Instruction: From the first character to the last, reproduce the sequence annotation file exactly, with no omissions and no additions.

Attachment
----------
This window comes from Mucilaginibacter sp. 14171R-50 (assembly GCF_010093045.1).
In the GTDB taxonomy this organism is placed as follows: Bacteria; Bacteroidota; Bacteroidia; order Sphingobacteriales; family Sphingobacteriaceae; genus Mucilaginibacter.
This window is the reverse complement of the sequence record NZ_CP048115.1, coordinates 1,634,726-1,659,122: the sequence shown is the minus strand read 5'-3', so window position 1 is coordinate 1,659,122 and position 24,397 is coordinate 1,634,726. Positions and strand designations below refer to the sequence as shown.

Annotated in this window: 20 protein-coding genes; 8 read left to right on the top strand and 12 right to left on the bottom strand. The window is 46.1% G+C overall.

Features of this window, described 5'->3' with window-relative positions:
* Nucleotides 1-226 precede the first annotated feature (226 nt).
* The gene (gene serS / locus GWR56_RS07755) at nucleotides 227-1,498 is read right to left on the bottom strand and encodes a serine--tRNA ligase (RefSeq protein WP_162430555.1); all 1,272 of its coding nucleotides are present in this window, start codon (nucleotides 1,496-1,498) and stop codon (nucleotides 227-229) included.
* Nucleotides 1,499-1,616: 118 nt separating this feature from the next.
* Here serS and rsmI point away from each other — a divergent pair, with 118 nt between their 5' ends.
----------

This window comes from Mucilaginibacter sp. 14171R-50 (assembly GCF_010093045.1).
In the GTDB taxonomy this organism is placed as follows: Bacteria; Bacteroidota; Bacteroidia; order Sphingobacteriales; family Sphingobacteriaceae; genus Mucilaginibacter.
This window is the reverse complement of the sequence record NZ_CP048115.1, coordinates 1,634,726-1,659,122: the sequence shown is the minus strand read 5'-3', so window position 1 is coordinate 1,659,122 and position 24,397 is coordinate 1,634,726. Positions and strand designations below refer to the sequence as shown.

Annotated in this window: 20 protein-coding genes; 8 read left to right on the top strand and 12 right to left on the bottom strand. The window is 46.1% G+C overall.

Features of this window, described 5'->3' with window-relative positions:
* Nucleotides 1-226 precede the first annotated feature (226 nt).
* The gene (gene serS / locus GWR56_RS07755) at nucleotides 227-1,498 is read right to left on the bottom strand and encodes a serine--tRNA ligase (RefSeq protein WP_162430555.1); all 1,272 of its coding nucleotides are present in this window, start codon (nucleotides 1,496-1,498) and stop codon (nucleotides 227-229) included.
* Nucleotides 1,499-1,616: 118 nt separating this feature from the next.
* Here serS and rsmI point away from each other — a divergent pair, with 118 nt between their 5' ends.